Victims would have seen a realistic-looking security warning A government-backed website, designed to champion the UK's start-up businesses has inadvertently linked users to malware, it has emerged. StartUp Britain, which launched on Monday, linked to a page hosting fake anti-virus programs, according to security firm Sophos.
It will be an embarrassment for the government, which has been widely promoting the initiative.
The link was removed shortly after launch, according to StartUp Britain.
It told the BBC in a statement: "There were some issues with a link on the website at the launch. This issue has been addressed and any links that were not operating as intended have been amended or removed."
Malvertising According to Paul Baccas, a senior threat researcher at Sophos, the link featured in an article about US investor Warren Buffet and took users to a fake banking site.
"It went to a third-party site, bankling.com, where users were redirected to a fake anti-virus page given a prompt saying their computer was infected and encouraging them to download a fix," he said.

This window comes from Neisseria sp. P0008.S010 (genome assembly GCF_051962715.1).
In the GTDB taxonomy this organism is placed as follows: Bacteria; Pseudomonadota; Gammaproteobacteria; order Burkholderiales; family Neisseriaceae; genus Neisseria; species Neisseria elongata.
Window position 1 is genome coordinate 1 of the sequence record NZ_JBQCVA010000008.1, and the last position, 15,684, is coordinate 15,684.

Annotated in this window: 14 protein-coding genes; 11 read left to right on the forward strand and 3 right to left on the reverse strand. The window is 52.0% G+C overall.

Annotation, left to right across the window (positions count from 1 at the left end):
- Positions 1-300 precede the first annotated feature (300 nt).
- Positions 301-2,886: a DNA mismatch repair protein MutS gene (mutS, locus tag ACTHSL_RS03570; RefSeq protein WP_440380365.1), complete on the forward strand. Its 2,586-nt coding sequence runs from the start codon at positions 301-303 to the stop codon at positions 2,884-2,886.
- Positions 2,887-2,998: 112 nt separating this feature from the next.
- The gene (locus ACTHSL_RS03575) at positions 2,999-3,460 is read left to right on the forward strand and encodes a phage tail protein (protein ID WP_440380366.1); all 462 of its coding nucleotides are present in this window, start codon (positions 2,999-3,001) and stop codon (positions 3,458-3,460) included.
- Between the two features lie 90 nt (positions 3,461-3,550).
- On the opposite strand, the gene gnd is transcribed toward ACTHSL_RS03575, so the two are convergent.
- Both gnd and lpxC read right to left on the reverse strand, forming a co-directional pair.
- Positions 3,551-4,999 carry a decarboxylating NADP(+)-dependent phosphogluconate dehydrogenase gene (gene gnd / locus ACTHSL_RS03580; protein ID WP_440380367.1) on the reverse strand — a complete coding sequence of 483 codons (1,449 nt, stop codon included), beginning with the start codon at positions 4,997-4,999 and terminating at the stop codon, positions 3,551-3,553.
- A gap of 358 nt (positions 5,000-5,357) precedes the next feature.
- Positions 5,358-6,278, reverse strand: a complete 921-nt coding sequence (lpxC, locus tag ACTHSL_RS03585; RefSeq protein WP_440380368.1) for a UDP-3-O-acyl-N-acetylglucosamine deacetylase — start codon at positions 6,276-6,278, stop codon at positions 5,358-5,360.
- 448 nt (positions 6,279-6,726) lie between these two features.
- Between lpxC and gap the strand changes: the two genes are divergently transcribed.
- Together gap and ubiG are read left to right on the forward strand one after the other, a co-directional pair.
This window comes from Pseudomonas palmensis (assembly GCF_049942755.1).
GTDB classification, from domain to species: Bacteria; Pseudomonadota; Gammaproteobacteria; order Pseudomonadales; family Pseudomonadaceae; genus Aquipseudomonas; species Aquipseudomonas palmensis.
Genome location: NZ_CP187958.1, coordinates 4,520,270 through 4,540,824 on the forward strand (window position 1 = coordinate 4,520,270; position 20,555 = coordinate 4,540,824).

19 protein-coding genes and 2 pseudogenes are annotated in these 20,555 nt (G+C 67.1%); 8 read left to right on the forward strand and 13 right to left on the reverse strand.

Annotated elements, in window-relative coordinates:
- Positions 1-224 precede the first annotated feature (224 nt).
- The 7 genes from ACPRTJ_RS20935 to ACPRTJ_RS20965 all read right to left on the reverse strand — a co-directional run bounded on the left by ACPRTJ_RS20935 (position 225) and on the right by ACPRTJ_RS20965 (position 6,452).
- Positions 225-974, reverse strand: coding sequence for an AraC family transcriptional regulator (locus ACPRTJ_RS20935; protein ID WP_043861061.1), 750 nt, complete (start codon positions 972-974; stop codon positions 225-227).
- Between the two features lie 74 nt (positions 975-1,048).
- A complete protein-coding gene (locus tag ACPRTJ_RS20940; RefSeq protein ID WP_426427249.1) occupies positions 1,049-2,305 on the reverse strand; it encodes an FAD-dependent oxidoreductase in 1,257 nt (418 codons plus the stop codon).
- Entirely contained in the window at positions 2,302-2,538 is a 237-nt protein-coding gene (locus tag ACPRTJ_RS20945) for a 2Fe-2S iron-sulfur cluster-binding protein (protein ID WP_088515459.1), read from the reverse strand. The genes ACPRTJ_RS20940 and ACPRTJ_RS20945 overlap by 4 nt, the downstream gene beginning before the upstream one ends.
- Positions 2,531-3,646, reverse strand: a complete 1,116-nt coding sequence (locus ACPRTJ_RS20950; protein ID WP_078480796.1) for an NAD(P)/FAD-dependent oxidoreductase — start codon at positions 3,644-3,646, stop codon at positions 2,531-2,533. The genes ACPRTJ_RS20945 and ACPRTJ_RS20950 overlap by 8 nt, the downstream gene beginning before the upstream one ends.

In reality, the fix contained malware.
The exploit only affected users of Internet Explorer, including the most recent versions. Other browsers, including Firefox, were not affected.
The slip will be embarrassing for the government, especially as Prime Minister David Cameron had helped launch the site and the Number 10 website linked prominently to it.
Last month, the London Stock Exchange hosted booby-trapped adverts that asked visitors to download similar fake security software.
And this week, music streaming service Spotify apologised after 'malverts' were served to some of its users.
So-called malvertising is becoming a growing problem for businesses.